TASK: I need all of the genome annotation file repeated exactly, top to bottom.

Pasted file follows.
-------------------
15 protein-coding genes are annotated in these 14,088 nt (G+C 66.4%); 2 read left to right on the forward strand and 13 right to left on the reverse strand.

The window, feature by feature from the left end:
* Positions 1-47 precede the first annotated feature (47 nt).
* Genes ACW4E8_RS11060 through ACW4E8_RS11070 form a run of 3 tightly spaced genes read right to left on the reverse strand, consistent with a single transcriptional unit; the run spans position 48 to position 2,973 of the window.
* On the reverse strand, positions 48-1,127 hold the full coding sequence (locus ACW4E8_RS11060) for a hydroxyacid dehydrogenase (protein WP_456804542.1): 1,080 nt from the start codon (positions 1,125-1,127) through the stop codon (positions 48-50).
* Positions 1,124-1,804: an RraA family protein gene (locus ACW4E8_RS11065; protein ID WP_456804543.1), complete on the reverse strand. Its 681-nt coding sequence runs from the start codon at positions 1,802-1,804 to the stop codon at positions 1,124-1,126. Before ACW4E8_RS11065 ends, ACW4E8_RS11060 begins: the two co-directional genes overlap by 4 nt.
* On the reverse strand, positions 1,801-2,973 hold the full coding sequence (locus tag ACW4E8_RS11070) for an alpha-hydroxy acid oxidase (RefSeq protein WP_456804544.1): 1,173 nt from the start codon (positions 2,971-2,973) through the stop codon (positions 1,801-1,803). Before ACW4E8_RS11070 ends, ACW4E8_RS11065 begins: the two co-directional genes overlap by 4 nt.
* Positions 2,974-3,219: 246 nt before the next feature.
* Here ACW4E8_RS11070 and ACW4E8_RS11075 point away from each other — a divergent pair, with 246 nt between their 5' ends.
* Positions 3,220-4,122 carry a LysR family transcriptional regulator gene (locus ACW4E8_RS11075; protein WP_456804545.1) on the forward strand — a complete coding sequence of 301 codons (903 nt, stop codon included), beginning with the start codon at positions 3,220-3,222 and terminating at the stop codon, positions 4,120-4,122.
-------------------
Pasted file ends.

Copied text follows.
15 protein-coding genes are annotated in these 14,088 nt (G+C 66.4%); 2 read left to right on the forward strand and 13 right to left on the reverse strand.

The window, feature by feature from the left end:
* Positions 1-47 precede the first annotated feature (47 nt).
* Genes ACW4E8_RS11060 through ACW4E8_RS11070 form a run of 3 tightly spaced genes read right to left on the reverse strand, consistent with a single transcriptional unit; the run spans position 48 to position 2,973 of the window.
* On the reverse strand, positions 48-1,127 hold the full coding sequence (locus ACW4E8_RS11060) for a hydroxyacid dehydrogenase (protein WP_456804542.1): 1,080 nt from the start codon (positions 1,125-1,127) through the stop codon (positions 48-50).
* Positions 1,124-1,804: an RraA family protein gene (locus ACW4E8_RS11065; protein ID WP_456804543.1), complete on the reverse strand. Its 681-nt coding sequence runs from the start codon at positions 1,802-1,804 to the stop codon at positions 1,124-1,126. Before ACW4E8_RS11065 ends, ACW4E8_RS11060 begins: the two co-directional genes overlap by 4 nt.
* On the reverse strand, positions 1,801-2,973 hold the full coding sequence (locus tag ACW4E8_RS11070) for an alpha-hydroxy acid oxidase (RefSeq protein WP_456804544.1): 1,173 nt from the start codon (positions 2,971-2,973) through the stop codon (positions 1,801-1,803). Before ACW4E8_RS11070 ends, ACW4E8_RS11065 begins: the two co-directional genes overlap by 4 nt.
* Positions 2,974-3,219: 246 nt before the next feature.
* Here ACW4E8_RS11070 and ACW4E8_RS11075 point away from each other — a divergent pair, with 246 nt between their 5' ends.
* Positions 3,220-4,122 carry a LysR family transcriptional regulator gene (locus ACW4E8_RS11075; protein WP_456804545.1) on the forward strand — a complete coding sequence of 301 codons (903 nt, stop codon included), beginning with the start codon at positions 3,220-3,222 and terminating at the stop codon, positions 4,120-4,122.